So I watched the two previously aired episodes on BBC iPlayer and sat there thinking “I could (mostly) knock this lot into a cocked hat.”  I was astounded by the guy who cut his scones out at about 1cm thick and then wondered why they didn’t rise very well.  And they put him through to the third week?  I’m sorry but surely the fragrant Mary Berry has mislaid a marble or two or said bloke is giving backhanders to “Silver Fox, Master Baker” Paul Hollywood.

Of course, I am well aware that “Baking” is a fickle mistress as the two evicted contestants from this week proved.   Last week, one of them seemed a dead cert to win, but this week she was unceremoniously cast out due to her soggy choux buns.  So I had to try this feat for myself to see how hard it really was.

Choux buns are an ideal base for a pudding for the husband as well.  He’s diabetic and as it’s diet controlled, he really has to watch his sugar intake (a single teaspoon-worth in a cake can render him ill for a day or two) so the no-sugar buns with a light, whipped cream and fresh fruit filling is a perfect pudding for him.  That’s if there are any left by the time he gets home!

As always, I consulted my trusty Mary Berry complete cookbook and then researched various other recipes and came up with what I thought was the best of all worlds.  In her book, Berry suggests baking the buns for 10 mins @ 220C then reducing the temperature to 190c for another 10 mins.  Yet on the show, she said you should take them out, puncture the bases to allow the steam to escape and return them to the oven for another ten minutes to dry out.  She’s obviously “improved her technique” since publishing the book.

I chose not to do the return to oven thing and think I’m glad I didn’t.  The middles of mine are ever so slightly soggy, but if I’m honest, I like them this way, rather than when they are crisped to within an inch of their lives.  I guess it depends how long you’ll leave them sitting round with the cream in the middle (which might render a crispy inside, beautifully soft) and what you want to top them with.  But, they’d’ve got me kicked off the GBBO.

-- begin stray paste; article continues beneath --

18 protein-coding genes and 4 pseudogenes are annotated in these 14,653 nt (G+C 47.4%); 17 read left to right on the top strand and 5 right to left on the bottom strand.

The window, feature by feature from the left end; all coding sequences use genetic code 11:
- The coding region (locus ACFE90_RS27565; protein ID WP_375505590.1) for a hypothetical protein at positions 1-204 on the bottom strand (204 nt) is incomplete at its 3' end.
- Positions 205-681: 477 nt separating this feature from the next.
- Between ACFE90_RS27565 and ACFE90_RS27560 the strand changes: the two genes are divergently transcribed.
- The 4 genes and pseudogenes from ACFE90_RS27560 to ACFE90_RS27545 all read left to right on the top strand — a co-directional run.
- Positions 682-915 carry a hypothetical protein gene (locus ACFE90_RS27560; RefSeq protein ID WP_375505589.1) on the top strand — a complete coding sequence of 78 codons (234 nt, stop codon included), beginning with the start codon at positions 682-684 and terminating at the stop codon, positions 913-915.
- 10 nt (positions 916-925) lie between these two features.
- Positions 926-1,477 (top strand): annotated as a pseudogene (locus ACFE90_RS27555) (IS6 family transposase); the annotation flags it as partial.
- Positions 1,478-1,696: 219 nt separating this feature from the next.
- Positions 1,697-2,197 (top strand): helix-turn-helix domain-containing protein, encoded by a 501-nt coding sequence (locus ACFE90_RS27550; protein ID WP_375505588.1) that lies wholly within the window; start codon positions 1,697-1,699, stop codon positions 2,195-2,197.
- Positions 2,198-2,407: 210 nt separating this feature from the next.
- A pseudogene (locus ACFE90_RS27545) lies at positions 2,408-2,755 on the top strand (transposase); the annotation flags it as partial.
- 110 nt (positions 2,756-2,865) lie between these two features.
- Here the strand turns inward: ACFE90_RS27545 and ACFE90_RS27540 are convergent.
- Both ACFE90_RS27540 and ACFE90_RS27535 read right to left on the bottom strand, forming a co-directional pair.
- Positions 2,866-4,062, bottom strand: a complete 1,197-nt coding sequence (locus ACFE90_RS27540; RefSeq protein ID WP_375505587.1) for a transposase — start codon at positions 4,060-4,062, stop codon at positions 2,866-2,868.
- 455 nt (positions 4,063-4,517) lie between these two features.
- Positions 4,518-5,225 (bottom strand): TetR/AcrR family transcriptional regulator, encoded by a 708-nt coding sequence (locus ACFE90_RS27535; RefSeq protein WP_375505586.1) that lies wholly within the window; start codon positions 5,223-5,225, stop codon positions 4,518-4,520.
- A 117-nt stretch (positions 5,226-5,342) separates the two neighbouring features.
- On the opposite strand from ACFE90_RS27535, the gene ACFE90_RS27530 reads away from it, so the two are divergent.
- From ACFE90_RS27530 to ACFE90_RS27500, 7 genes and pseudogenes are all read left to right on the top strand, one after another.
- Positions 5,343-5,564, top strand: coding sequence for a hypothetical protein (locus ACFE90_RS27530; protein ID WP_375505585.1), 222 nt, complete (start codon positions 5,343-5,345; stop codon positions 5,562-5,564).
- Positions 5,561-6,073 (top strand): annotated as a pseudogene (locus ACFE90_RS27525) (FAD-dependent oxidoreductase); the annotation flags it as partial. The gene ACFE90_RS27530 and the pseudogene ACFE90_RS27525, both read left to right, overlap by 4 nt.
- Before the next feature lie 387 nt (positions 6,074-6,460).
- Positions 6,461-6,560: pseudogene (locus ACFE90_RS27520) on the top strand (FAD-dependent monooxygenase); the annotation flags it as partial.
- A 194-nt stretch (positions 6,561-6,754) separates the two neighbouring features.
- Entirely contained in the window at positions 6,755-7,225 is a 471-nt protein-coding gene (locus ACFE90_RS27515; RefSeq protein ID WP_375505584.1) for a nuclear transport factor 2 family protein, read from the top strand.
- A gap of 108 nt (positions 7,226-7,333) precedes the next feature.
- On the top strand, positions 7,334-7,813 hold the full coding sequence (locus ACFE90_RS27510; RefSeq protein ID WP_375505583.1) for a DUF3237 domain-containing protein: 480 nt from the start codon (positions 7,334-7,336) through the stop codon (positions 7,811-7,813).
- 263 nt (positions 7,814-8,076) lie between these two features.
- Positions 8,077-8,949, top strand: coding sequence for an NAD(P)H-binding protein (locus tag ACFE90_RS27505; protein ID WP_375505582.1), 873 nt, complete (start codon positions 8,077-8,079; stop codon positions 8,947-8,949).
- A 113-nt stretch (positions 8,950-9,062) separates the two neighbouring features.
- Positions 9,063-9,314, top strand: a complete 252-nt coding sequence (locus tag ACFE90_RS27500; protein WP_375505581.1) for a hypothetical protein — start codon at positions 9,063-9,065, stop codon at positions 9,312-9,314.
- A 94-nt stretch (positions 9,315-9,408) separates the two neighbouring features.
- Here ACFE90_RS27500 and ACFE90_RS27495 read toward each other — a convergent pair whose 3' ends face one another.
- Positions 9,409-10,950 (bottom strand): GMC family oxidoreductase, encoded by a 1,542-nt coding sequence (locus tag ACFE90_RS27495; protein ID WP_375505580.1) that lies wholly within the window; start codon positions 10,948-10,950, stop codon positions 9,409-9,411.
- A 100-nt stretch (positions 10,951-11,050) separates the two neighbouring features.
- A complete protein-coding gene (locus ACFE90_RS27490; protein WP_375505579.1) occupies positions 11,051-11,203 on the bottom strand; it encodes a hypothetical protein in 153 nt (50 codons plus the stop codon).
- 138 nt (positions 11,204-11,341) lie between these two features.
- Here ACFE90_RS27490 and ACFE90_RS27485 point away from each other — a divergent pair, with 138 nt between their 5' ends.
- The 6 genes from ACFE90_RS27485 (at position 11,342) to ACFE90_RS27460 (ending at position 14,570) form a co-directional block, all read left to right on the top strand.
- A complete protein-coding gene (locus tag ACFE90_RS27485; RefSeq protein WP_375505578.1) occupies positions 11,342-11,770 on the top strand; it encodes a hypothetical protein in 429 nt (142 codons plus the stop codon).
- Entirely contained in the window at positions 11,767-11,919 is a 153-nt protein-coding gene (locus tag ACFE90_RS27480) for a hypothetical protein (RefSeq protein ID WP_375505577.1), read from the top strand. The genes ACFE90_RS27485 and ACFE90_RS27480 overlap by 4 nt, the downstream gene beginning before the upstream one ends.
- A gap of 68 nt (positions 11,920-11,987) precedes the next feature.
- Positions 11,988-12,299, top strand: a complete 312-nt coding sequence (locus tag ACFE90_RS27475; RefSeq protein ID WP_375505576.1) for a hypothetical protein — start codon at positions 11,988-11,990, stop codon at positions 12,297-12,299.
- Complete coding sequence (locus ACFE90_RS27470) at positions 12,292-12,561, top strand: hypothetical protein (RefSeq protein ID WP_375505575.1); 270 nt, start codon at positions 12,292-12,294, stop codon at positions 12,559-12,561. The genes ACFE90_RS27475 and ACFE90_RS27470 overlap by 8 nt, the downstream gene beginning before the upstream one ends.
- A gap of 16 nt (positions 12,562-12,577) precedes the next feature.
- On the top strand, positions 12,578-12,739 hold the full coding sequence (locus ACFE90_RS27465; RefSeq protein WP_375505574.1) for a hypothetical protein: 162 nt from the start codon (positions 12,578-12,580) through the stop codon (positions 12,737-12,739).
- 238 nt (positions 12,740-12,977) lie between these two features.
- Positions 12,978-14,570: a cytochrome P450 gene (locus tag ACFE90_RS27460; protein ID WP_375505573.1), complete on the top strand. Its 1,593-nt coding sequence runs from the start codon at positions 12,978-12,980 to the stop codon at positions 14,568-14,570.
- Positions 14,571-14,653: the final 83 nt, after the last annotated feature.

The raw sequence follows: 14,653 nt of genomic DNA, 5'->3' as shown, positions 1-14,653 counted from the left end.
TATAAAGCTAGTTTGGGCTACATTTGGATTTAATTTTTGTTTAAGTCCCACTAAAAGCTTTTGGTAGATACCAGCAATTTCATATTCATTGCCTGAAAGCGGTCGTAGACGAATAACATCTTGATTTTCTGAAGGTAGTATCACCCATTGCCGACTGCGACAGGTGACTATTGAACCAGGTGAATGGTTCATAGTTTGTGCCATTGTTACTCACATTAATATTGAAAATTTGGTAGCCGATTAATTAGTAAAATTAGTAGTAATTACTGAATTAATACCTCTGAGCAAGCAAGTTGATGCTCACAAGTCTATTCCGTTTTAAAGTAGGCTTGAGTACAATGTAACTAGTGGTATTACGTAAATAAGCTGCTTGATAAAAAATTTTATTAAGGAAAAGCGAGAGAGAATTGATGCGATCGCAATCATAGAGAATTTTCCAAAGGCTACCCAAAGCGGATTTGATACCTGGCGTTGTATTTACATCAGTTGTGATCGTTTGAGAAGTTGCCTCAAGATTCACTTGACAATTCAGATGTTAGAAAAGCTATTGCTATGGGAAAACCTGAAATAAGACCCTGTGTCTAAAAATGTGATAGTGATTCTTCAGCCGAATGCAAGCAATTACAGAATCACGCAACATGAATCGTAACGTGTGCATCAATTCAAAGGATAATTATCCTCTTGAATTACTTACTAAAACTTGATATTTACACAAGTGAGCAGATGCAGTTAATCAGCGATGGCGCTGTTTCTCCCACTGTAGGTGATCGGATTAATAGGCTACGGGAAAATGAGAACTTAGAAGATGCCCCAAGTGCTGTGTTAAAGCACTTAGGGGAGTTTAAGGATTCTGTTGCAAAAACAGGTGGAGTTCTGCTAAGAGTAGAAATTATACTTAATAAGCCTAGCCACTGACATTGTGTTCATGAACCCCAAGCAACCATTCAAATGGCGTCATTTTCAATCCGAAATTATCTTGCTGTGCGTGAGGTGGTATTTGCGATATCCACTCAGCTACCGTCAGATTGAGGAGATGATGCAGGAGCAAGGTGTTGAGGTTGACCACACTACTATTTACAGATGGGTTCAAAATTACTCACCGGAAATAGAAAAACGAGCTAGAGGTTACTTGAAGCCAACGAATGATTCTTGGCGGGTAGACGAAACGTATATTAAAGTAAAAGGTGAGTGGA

Anyways, it really isn’t that difficult to make choux!  The hardest part is resisting scoffing the entire batch of profiteroles and doing enough running to burn off all those calories.

IngredientsMakes 12 small profiteroles or four large buns

  • 60g butter
  • 150ml water
  • 75g plain flour
  • pinch of salt (optional)
  • 2 eggs, beaten
  • fresh fruit, whipped cream and chocolate sauce (not optional for non-diabetics!) to serve


  1. Cut the butter into cubes and place in a pan with the water.  Heat until the butter melts and then bring to boiling point.
  2. Sift in the flour and the salt and mix vigourously until it forms a ball in the middle of the pan.  Leave to cool to room temperature.
  3. Heat the oven to 180c.  Prepare a baking tray with greaseproof paper (or a fab Lakeland non-stick liner)
  4. Pour in a third of the beaten egg and mix thoroughly.  It will look like the mixture won’t combine, but don’t panic it will do eventually (unless you’re having an unlucky day!)  Repeat until all of the egg is incorporated.
  5. For profiteroles, spoon teaspoonfuls of the mix onto the tray leaving room to spread (about 3-4cm) or for large buns (“Bags of Wind” as my grandad calls them) divide the mixture into four piles.
  6. Bake in the middle of the oven for 30 minutes until risen and golden.
  7. Remove from the oven and use a teaspoon handle or sharp knife to poke a small hole into  each bun to allow the steam to escape.
  8. If you want super crispy choux buns, return to the oven for another five minutes.
  9. Leave to cool then fill with whipped cream and fruit.  Pour over the chocolate sauce before serving.

And for my next trick, I shall be attempting macarons.  Watch this space…